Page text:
His work has subsequently shifted, focusing now on monumental sculptures and large-scale installations, such as B-Car (1975), The Big Wheel (1979), A Tale of Two Cities (1981), Beam Drop (1984), Samson (1985), Medusa’s Head (1990), L.A.P.D. Uniforms (1993), Urban Light(2008), and Metropolis II (2010). These works often reflect the social environments, make observations about cultural institutions, and examine the boundaries of science and technology. 
Chris Burden worked and lived in California and has been represented by Gagosian Gallery since 1991. He has had major retrospectives at the Newport Harbor Art Museum, Newport Beach, California (1988), and the MAK-Austrian Museum of Applied Arts, Vienna (1996). In 1999 Burden exhibited at the 48th Venice Biennale and the Tate Gallery in London. In the summer of 2008, What My Dad Gave Me, Burden’s 65-foot-tall skyscraper made of one million Erector set parts, stood in front of Rockefeller Center, New York City. And in 2013–14, the New Museum, New York, presented Extreme Measures, the artist’s first major US exhibition in over 25 years. Burden’s installations and sculptures, which have been exhibited all over the world, have continually challenged viewers’ beliefs and attitudes about art and the contemporary world.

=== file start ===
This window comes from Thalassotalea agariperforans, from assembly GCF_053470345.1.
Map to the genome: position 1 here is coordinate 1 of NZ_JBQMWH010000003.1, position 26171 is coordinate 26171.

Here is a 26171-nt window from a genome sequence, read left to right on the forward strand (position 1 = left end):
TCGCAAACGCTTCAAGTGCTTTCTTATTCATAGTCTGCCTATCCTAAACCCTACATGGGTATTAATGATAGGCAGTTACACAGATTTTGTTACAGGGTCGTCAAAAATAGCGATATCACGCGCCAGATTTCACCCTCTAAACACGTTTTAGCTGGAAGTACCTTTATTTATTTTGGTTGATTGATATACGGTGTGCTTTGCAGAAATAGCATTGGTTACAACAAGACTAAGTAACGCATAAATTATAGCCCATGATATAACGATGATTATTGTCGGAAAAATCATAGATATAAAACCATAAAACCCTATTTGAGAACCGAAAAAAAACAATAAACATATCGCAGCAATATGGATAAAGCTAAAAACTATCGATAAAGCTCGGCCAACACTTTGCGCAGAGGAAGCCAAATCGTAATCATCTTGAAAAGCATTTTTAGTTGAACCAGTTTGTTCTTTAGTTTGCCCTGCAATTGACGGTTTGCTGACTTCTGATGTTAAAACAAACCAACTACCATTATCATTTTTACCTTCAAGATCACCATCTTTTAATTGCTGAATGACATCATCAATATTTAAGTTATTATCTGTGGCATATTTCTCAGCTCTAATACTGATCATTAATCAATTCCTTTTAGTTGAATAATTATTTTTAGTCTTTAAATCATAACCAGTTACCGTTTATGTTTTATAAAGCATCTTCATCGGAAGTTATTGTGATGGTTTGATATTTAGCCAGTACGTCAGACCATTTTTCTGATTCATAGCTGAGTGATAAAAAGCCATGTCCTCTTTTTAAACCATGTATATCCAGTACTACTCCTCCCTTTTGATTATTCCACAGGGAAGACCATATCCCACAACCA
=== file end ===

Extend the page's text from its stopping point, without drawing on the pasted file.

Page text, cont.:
Read more about about Burden's work with LACMA in this Unframed post.
This exhibition was organized by the Los Angeles County Museum of Art with support from Gagosian Gallery. 
All exhibitions at LACMA are underwritten by the LACMA Exhibitions Fund. Major annual support is provided by Kitzia and Richard Goodman, with generous annual funding from Janet Chann and Michael Irwin in memory of George Chann, Emily and Teddy Greenspan, Jenna and Jason Grosfeld, and Lenore and Richard Wayne.